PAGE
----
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Saturday, 30 May 2009

On the Job With... Trent Pardy


(as appeared in the May, 2009 Friends of the Festival Newsletter)


The Basics:
Name: “Trent Pardy.”
Hails from: “Calgary, Alberta.”
Been with the Festival: “Two years. This is my second term in the
Conservatory.”
Title: “Actor – but I’d like to branch out into singing!”
Working on which shows: “Three Sisters, Ph├Ędre, and Bartholomew
Fair.”
Works with how many people: “Hundreds! The company, directors,
stage managers, voice coaches, movement coaches, wardrobe attendants
etc. – that’s what it feels like!”
Basic job description: “To honour the words of the playwright, to respect the vision of the director and to creatively fulfill that vision.”

I met Trent in early January, which still is pre-season for most other people at the Festival. Trent, however, was deep in his second term with the Birmingham Conservatory. “Earlier, we studied Restoration works with Stephen Russell; and now we’re rehearsing a comedy with Stephen Oiumette, The Provoked Wife by John VanBrugh.” He explains the rehearsal development. “It is an organic process at the start, beginning with activities to focus us, then moving into blocking the scenes, and exploring the piece by playing with choices and possibilities.” While the director’s vision is key, Trent feels that part of an actor’s job is to give the director choices within that vision as to how parts can be played. “It’s a safety zone, with no wrong answers – like brainstorming how best to articulate and bring the text alive.”

“The challenge with an actor’s job in rehearsal is to be present in the room, in the moment, so you can be available to the possibilities that open up.” He smiles broadly. “I like focusing on that challenge, but another is being able to put aside creative and personal challenges with each other. It is far more exciting to think of them as unique opportunities to explore because that’s where growth can happen.”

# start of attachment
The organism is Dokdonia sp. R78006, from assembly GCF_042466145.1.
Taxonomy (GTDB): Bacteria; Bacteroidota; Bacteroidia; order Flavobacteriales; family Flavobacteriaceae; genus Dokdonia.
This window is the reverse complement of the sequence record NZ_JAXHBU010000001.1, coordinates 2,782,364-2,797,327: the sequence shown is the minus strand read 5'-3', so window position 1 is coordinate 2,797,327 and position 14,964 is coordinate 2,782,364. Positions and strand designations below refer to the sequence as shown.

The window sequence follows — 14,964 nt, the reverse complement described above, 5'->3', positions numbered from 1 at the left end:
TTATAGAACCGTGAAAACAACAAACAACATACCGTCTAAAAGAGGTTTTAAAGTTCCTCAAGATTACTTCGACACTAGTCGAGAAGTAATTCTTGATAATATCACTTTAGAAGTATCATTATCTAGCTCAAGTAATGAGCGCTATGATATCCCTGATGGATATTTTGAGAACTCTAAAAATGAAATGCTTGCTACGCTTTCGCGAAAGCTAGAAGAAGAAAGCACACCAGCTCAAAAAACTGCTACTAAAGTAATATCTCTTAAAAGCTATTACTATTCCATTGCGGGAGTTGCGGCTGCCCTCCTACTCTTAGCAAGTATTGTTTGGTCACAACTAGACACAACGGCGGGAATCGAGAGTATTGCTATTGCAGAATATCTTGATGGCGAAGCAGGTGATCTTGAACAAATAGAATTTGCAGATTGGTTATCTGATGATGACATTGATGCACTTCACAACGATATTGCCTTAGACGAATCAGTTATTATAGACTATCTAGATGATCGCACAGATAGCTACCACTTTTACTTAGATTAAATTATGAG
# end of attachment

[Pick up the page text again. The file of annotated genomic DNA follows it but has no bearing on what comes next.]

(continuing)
After a show opens, the challenge is slightly different. “For the two to three hours an actor is on the stage, it’s like an eight-hour shift in other jobs – your mental and physical engagement has to be heightened at all times in order to tell the story. It’s draining.” He prepares for this challenge mentally with voice and breathing exercises, and other techniques. Another thing that helps? “The costume,” he grins. “It’s a ritual in and of itself.”

What about blanking or “corpsing” on stage? “Well, those are exciting moments,” he laughs, but turns serious. “Not being able to improvise in the moment that something goes wrong – that’s worse.” He grins again. “I don’t plan on doing that, ever!”

I asked him what keeps his job running smoothly and his answer was prompt. “The people I work with. Administration, the directors, the entire theatre community. And my own confidence in my work – which all of them help me to build.”

While the rest of us get job evaluations, how does an actor know – or feel – when he has done a good job? Trent thinks about that for a moment before answering. “I think comments from my fellow actors – those with whom I work and those whom I watch. It’s gruelling to expose our vulnerabilities daily. If we don’t have their support, it can be traumatic. ‘It’s a pleasure to play with you’ or ‘I admire your energy and outlook – it’s infectious’, or even ‘Nice work!’ Those types of comments are always welcome, as well as the constructive criticism that comes with the job.”

Trent’s eyes light up as he relates an anecdote about Sir Laurence Olivier giving an outstanding performance as Hamlet, and coming off stage as mad as hell because he couldn’t remember how he did it. “It’s thrilling to be so in the moment of a piece that you can’t remember. The body just takes over and you just know; there’s this spark, this joy, this moment of completely being outside of yourself.” He doesn’t need to say it – it’s obvious he can’t wait for his next such moment.

I was curious if there was anything Trent wished audiences knew about his job. Another prompt answer, with a laugh. “We can hear everything they say in the audience, the funny, the good and the bad! Everything!” He grows thoughtful again. “Also, I wish they would talk to their politicians. Arts and culture forms our nation, our story, our history. To take away from that is detrimental. We are storytellers, and we all learn our past though our stories.” He paused. “That’s what I wish they knew.”

Monday, 4 May 2009

Blonde Ambition at the Shaw Festival

(Deborah Hay as Billie Dawn, with Gray Powell as Paul Verall in the background. Photo by David Cooper, courtesy of the Shaw Festival.)

This past weekend I travelled down to Niagara-on-the-Lake and took in the invited dress rehearsal of Born Yesterday, a 1940's play by Garson Kanin about the power that a little knowledge can wield. It's starring Stratford alums Deborah Hay and Thom Marriott as Billie Dawn and Harry Brock, and while I can't officially review it (being a dress rehearsal), I'd say it's going to be as golden as Billie's curls for the Shaw Festival.

Anyone wanting their own preview can try tracking down the George Cuckor movie by the same name, starring William Holden and the Betty-Boop-voiced Judy Holliday. (The Stratford Public Library has it on DVD).

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